_02_KP_6_2021__Grunwald
  • „ EDITORIAL

Cardiology CathLab-based multispecialty stroke thrombectomy — Poland is moving on!

Iris Q Grunwald1, 2, Anna Podlasek2, Rafał Nizankowski3

1University of Dundee, Chair of Neuroradiology, Department of Radiology, Ninewells Hospital, Dundee, Scotland, United Kingdom

2Division of Imaging Science and Technology, School of Medicine, University of Dundee, Dundee, Scotland, United Kingdom

3Accreditation Council, National Centre for Health Quality Assessment, Kraków, Poland

Related article

by Pawłowski et al.

see p. 684

Correspondence to:

Prof. Iris Grunwald, MD, PhD,

Imaging Science and Technology,

School of Medicine, University of Dundee Nethergate DD1 4HN, Dundee, Scotland, United Kingdom,

phone: +44 01382 383000,

e-mail: i.grunwald@gmx.net

Copyright by the Author(s), 2021

Kardiol Pol. 2021; 79 (6): 612–613; DOI: 10.33963/KP.a2021.0032

Received: June 2, 2021

Revision accepted: June 2, 2021

Published online: June 12, 2021

 

There is little doubt that mechanical thrombectomy (MT) is a breakthrough technology that can radically improve outcomes in a substantial fraction of stroke patients. Pawlowski and colleagues wisely stress that: “there is a large unmet need to deliver MT to LVO stroke patients in a timely manner” [1]. Consequently, one has to consider three major elements: LVO + MT + TIME. Introduction of MT to clinical practice raised a hot debate on who is able to perform the procedure and who should be “allowed” to do it. In Poland, but also in other countries, the small number of neuroradiology centers with 24/7 staff on-site was suddenly confronted with large numbers of stroke patients who would be eligible to receive MT [2, 3]. Many argued that other interventionists, namely cardiologists and angiologists, should be involved [4, 5], but uncertainty existed whether the quality of the thrombectomy procedures would be sufficient. The current body of evidence shows that MT results by cardiologist/angiologist do not differ from those in neuroradiology centers [1, 6, 7].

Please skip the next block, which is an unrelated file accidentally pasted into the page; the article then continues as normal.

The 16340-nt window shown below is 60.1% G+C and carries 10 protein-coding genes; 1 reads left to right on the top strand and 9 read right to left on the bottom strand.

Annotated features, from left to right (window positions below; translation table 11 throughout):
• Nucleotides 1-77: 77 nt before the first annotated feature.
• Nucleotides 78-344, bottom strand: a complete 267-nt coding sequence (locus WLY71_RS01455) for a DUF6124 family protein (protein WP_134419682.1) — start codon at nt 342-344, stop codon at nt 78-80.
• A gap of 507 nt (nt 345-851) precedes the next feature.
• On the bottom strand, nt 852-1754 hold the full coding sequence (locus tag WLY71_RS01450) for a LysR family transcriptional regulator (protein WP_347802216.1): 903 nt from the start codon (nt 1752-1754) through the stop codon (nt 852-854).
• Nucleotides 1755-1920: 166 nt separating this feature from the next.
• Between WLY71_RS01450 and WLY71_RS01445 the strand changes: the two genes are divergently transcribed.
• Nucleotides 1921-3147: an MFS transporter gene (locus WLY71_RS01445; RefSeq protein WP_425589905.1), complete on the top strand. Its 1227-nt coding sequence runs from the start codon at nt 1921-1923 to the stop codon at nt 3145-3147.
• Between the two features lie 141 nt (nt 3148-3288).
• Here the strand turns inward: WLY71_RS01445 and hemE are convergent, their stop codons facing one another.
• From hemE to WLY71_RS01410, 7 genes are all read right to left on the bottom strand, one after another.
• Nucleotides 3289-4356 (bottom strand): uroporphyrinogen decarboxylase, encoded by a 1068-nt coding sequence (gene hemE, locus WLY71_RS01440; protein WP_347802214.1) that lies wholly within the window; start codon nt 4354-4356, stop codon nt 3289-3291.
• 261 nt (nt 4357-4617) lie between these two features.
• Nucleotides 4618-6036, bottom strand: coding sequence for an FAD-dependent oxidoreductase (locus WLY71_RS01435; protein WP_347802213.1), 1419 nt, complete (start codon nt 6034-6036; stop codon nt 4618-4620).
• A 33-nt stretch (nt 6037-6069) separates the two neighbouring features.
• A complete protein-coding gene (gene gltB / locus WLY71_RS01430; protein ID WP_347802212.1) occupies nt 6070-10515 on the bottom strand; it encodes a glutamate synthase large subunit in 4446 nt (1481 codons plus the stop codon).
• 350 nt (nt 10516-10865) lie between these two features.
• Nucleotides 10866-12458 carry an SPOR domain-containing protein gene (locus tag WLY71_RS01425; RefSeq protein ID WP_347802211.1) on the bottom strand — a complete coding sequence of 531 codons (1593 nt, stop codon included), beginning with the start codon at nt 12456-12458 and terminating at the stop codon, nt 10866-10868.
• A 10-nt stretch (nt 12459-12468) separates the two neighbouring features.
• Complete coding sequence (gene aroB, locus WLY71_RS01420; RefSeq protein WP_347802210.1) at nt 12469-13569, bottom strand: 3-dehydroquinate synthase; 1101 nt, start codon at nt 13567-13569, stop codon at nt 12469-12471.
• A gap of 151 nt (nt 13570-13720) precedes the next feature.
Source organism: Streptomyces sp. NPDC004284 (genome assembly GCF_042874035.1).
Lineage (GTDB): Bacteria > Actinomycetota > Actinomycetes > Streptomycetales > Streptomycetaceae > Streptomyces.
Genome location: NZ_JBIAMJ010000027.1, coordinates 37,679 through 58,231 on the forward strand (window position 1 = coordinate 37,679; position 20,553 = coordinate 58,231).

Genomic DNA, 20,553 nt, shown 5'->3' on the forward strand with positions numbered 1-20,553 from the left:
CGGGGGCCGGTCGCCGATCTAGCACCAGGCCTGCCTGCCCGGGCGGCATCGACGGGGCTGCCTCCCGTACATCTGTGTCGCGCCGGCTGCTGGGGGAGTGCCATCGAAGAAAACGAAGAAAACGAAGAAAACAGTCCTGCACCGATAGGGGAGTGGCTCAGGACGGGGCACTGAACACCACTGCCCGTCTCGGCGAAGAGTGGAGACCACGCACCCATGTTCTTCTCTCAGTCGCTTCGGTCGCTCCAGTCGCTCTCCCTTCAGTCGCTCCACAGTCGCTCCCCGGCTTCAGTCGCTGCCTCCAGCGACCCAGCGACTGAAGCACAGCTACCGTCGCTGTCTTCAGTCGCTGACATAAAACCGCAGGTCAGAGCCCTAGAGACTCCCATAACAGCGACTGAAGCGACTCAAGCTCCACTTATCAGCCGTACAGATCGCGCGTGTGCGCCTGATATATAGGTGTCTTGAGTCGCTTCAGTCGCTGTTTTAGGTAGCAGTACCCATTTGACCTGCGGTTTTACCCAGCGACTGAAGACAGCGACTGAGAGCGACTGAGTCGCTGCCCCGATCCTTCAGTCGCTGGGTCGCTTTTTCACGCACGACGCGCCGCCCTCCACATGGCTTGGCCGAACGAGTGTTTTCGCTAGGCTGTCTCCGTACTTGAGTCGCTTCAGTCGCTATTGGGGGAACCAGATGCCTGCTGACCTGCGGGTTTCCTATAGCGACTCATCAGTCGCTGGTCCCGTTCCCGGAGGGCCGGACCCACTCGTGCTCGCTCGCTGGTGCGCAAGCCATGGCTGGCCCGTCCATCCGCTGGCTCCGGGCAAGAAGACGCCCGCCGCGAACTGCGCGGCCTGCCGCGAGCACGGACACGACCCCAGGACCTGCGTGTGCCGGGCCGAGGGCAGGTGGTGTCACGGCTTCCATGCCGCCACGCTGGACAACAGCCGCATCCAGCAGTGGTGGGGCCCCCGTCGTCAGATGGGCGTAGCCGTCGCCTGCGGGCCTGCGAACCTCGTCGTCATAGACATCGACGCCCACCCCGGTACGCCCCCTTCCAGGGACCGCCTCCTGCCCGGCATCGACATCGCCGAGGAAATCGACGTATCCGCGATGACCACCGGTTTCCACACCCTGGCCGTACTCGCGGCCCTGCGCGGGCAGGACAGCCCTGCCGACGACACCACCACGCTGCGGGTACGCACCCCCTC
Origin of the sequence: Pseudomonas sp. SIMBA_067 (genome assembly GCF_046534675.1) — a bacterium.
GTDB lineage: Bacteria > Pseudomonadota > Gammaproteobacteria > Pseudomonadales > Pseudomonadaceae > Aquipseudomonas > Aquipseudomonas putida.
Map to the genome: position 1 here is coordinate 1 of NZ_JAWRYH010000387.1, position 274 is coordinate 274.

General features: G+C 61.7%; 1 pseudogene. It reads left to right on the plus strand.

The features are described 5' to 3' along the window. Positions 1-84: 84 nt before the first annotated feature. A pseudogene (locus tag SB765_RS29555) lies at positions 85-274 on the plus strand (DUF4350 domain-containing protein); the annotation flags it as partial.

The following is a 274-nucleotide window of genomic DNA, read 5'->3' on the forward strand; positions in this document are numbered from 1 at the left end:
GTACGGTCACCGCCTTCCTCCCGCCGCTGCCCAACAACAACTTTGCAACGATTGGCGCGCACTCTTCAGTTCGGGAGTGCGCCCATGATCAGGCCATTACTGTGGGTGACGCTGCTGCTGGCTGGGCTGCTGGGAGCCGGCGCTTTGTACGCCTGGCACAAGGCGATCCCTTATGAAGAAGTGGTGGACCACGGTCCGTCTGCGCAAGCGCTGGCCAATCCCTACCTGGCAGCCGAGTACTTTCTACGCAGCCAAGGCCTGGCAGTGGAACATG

The paper by Pawłowski et al. [1] published in the current issue of Kardiol Pol bears excellent news for Poland. The results of their cardiology team, among the first group of 15 LVO patients, was better than required by international consensus they achieved TICI 2b/3 in 93% of cases while >60% is required, embolization in only 7% while <15% is required and intracranial hemorrhage in 0%, with <10% required. Thus, the important message for health care system organizers is: a thrombectomy center based on a cardiac cath lab service could safely offer a high-quality MT service. Cardiology CathLab-based MT is a truly multispecialty endeavour, as beautifully coined into the “BRAIN Team” concept (Basic CathLab staff, Radiologist, Anaesthesiologist, Interventionalist, stroke Neurologist) by Pawlowski et al. [1].

Interventional cardiologists already provide a fully operational infrastructure with 24/7/365, large volume interventional service for patients with acute myocardial infarction and are highly skilled at reopening occluded arteries [8] something neurointerventionists rarely do outside of AIS treatment [9], arguably making them better suited to perform safe and effective MTs. In the end, having proven skills and practical knowledge of performing mechanical thrombectomy is much more important than having a certain medical specialty degree, which was also echoed in the recent position paper on stroke thrombectomy by the Chamber of Physicians (Poland) of February 25, 2021 [10].